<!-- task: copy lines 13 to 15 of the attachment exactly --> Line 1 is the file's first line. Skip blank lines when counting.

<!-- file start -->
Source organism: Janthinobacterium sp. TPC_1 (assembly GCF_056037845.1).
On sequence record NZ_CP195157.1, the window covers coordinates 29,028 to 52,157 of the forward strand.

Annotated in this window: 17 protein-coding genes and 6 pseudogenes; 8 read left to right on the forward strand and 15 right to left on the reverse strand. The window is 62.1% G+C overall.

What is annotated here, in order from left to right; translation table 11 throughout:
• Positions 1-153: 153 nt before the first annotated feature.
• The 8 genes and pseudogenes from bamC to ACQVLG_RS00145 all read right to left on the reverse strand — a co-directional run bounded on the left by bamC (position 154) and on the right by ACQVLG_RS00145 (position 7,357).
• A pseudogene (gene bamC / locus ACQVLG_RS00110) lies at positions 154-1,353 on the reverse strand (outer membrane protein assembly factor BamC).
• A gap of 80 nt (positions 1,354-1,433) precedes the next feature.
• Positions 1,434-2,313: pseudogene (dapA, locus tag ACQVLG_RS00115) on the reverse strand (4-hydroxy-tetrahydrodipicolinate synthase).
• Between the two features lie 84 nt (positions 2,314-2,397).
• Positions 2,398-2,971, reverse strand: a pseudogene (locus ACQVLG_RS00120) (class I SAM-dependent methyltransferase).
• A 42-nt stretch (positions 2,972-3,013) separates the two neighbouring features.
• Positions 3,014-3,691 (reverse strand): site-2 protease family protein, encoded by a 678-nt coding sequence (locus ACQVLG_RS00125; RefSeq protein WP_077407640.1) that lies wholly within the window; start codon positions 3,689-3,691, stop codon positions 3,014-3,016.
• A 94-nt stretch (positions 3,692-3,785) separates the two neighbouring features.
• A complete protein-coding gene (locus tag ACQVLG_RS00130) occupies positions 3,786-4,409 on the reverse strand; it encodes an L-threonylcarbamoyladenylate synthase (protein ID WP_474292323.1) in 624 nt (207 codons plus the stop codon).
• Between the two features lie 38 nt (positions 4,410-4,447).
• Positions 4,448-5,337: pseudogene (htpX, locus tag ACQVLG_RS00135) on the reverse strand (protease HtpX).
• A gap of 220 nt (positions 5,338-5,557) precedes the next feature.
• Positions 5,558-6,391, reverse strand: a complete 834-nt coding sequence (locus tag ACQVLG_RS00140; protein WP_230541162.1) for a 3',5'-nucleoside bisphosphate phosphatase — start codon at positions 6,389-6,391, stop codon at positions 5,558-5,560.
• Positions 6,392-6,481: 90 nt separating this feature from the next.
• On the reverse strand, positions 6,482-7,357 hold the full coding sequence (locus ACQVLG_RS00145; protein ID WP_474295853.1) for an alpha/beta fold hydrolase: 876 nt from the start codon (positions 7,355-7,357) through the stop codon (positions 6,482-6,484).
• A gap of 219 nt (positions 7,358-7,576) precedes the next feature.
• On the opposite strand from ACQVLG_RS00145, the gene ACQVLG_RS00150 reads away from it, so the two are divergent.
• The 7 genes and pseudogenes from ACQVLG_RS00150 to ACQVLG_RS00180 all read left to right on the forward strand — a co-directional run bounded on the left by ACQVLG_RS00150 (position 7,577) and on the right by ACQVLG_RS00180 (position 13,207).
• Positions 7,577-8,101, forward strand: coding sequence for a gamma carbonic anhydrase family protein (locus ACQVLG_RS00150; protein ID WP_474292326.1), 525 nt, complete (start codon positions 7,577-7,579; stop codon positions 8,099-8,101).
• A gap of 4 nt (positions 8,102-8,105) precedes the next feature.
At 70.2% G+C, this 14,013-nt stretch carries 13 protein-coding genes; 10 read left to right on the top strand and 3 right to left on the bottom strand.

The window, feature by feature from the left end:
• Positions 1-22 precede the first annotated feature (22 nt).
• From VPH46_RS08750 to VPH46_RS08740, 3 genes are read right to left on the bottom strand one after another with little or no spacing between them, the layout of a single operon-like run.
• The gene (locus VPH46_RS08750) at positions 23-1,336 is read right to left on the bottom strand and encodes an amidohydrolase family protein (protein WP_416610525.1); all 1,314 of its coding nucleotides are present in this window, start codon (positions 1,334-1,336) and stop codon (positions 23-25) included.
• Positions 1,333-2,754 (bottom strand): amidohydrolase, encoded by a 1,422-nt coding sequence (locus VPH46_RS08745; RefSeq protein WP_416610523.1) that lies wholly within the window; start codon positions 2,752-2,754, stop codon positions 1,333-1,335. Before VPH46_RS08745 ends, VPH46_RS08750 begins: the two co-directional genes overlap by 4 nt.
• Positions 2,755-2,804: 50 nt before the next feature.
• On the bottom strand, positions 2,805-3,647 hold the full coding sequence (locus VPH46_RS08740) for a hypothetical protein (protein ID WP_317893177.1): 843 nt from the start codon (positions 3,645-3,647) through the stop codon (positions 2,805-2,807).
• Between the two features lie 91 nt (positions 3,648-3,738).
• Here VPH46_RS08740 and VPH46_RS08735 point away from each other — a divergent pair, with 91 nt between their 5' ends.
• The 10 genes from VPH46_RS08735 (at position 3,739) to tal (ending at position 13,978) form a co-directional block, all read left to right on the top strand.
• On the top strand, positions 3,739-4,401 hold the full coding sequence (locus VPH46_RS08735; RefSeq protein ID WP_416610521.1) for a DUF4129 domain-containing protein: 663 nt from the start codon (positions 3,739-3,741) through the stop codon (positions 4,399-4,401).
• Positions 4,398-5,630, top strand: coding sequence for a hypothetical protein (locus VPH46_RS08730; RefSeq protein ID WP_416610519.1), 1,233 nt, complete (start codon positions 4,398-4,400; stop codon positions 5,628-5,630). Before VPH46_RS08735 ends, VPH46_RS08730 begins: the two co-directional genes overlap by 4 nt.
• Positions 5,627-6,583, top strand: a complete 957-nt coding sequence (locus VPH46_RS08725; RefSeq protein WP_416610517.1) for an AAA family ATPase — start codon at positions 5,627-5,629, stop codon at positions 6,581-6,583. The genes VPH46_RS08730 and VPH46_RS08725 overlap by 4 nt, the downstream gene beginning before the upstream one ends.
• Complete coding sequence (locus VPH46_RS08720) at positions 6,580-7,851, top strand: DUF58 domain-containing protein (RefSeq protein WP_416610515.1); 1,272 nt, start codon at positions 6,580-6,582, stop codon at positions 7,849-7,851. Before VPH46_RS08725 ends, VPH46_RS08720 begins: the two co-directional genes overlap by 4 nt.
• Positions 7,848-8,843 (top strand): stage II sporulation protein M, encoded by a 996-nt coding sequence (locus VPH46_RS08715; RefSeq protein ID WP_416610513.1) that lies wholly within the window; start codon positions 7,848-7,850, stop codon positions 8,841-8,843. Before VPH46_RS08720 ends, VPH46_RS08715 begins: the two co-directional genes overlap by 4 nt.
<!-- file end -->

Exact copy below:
• Positions 3,014-3,691 (reverse strand): site-2 protease family protein, encoded by a 678-nt coding sequence (locus ACQVLG_RS00125; RefSeq protein WP_077407640.1) that lies wholly within the window; start codon positions 3,689-3,691, stop codon positions 3,014-3,016.
• A 94-nt stretch (positions 3,692-3,785) separates the two neighbouring features.
• A complete protein-coding gene (locus tag ACQVLG_RS00130) occupies positions 3,786-4,409 on the reverse strand; it encodes an L-threonylcarbamoyladenylate synthase (protein ID WP_474292323.1) in 624 nt (207 codons plus the stop codon).